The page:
Cars are decorated with ribbons, bows and flowers and will be driven by one of our professional chauffeurs.

Our wedding car service can be tailored to match your exact needs, from a simple transfer to the wedding venue to a full day of transport for you, your family and guests.

Book one of our special limousines for the post reception transfer to your honeymoon night accommodation, enjoying a glass of champagne on the way.

Plus airport transfers and tours for visiting friends & family.

New Zealand - Marlborough Classic Motoring

“A unique classic experience in classic countryside” Explore scenic Marlborough in classic 1930-50s style sports cars......with the hood down and wind in your hair, this is classic motoring at its best. These are two-seater open-top sports cars with modern engines and components. Available as self-drive or with personal chauffeur. The perfect holiday experience for the motoring enthusiast and those who appreciate the style of yesteryear. An ideal weekend escape for those seeking a stylish nostalgia trip. Qualmark 4 star accommodation available at Koromiko Homestead. Daimler limousine with chauffeur available for tours, transfers and weddings. Located 7km south of Picton, convenient to SH1 and Picton airport.

New Zealand - Waka Taiamai Heritage Journeys

To the Bride, imagine being delivered to your beachside wedding on board a 50 foot traditional Maori canoe surrounded by friendly and yet fierce looking local Maori warriors. When the Waka arrives at the Beach the warriors disembark and announce your arrival with a fierce Haka then you are escorted up the sand to your groom in waiting.

To the Groom, She would love you forever!

Waka Taiamai Heritage Journeys is able to help with the cultural component of your wedding here in the Bay of Islands. Our Maori culture group will entertain you and your guest with traditional Maori song and dance and will provide a Maori cultural flavour to your wedding that will leave you with everlasting memories of the most important day in your life.

Natural Phenomena

Ice ages, fault lines, volcanic zones and tectonic plate movements have all made their mark on New Zealand. Ours is a dynamic environment, sandwiched between two oceans and perched on the Pacific Ring of Fire. When extreme events happen below or above the earth’s surface, unusual scenery is often the result.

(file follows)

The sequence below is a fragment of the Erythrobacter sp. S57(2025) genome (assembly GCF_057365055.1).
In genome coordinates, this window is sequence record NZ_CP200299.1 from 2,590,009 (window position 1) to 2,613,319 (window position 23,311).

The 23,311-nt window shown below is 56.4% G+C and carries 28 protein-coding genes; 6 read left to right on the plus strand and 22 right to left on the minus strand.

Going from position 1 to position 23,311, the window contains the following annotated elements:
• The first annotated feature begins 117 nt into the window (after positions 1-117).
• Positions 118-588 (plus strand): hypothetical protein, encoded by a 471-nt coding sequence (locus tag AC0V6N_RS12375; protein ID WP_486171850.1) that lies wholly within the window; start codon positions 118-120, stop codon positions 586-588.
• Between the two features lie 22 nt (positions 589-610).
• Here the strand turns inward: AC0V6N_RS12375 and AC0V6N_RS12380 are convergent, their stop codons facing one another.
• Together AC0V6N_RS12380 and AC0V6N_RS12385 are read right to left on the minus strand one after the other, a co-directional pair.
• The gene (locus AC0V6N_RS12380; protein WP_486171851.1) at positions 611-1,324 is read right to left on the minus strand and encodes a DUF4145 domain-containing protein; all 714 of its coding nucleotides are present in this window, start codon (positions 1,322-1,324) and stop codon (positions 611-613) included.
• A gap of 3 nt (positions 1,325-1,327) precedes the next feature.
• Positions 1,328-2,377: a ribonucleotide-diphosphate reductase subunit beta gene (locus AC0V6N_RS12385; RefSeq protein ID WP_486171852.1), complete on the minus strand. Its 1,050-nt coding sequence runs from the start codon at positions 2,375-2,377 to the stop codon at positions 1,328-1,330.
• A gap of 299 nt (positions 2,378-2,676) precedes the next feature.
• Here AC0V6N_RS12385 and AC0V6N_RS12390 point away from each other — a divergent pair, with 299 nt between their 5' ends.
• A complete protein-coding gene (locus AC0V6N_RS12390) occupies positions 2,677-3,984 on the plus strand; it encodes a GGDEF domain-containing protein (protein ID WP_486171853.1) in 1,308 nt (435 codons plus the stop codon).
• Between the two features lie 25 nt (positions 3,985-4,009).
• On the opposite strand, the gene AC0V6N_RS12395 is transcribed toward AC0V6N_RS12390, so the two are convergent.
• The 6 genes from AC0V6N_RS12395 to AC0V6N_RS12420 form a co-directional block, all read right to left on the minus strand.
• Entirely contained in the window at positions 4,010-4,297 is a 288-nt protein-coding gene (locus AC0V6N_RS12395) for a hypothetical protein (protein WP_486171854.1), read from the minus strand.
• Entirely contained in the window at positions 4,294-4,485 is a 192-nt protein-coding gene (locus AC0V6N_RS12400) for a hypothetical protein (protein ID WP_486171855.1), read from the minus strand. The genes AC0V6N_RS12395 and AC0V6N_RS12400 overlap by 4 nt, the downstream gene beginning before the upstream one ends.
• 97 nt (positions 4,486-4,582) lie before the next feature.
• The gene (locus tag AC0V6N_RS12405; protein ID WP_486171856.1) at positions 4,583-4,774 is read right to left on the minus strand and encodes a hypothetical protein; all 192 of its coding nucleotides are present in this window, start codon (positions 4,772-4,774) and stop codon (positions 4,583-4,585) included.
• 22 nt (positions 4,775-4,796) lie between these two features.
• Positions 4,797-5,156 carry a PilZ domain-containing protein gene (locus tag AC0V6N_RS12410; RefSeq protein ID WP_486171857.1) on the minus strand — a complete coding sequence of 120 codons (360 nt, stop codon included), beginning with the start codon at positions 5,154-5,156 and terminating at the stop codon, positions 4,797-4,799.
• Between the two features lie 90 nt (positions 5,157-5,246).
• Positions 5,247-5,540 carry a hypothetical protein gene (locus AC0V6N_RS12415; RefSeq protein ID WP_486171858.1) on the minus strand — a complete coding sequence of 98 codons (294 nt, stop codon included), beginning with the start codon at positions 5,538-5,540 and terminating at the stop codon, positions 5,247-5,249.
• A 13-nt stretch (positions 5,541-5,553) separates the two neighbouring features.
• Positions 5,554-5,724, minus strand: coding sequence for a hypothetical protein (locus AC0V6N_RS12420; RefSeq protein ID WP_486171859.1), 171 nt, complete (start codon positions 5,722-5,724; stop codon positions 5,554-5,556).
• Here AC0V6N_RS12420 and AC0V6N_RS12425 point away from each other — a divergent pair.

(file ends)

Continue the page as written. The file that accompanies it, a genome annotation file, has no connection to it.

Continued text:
Take the south-western corner of the South Island as an example. Here a procession of ice ages wrought an impressive collection of fiords. Further up the coast, there are two glaciers that refuse to believe the ice age is over - they’re still creeping down into the rainforest.

For absolute in-your-face phenomena, the North Island never fails to satisfy. Active volcanic regions, including a marine volcano that you can walk through, are outward expressions of internal turmoil. Take a wander through the geothermal areas around Rotorua and Taupo - fumaroles, craters and geysers are endlessly fascinating. And what about boiling mud? It has to be the strangest thing you’ll ever find in a public park.

Mine Bay Rock Carving

In the late 1970s master carver Matahi Whakataka-Brightwell had completed his 10-year training period with Maori elders. He came to his mother's land at Lake Taupo to mark the occasion with a significant carving.

On a boat trip around the Western Bays he saw the cliffs at Mine Bay and recognised the opportunity to use them as a canvas for his work. Matahi decided to carve a likeness of Ngatoroirangi, a visionary Maori navigator who guided the Tuwharetoa and Te Arawa tribes to the Taupo area over a thousand years ago. In recognition of the cross-cultural nature of New Zealand, Matahi also carved two smaller figures of Celtic design, which depict the south wind and a mermaid.

The main carving is over 10 metres high and took four summers to complete. The artwork is Matahi's gift to Taupo. He and four assistants took no payment other than small change donations from local bar patrons to cover the cost of the scaffolding.

The carving has become an important cultural attraction for the region and a clear demonstration that traditional Maori knowledge and skills continue to be passed from generation to generation.

The Mine Bay rock carvings can only be reached by boat and are best viewed up close from a kayak.

Captain Cook's Landing Site and Young Nick's Head

Located on Kaiti Beach Road in Gisborne, the Cook Landing Site National Historic Reserve marks the place where Captain James Cook first set foot on New Zealand soil. The area has since been reclaimed, but the old shore line is visible as a noticeable dip in the ground in front of the obelisk.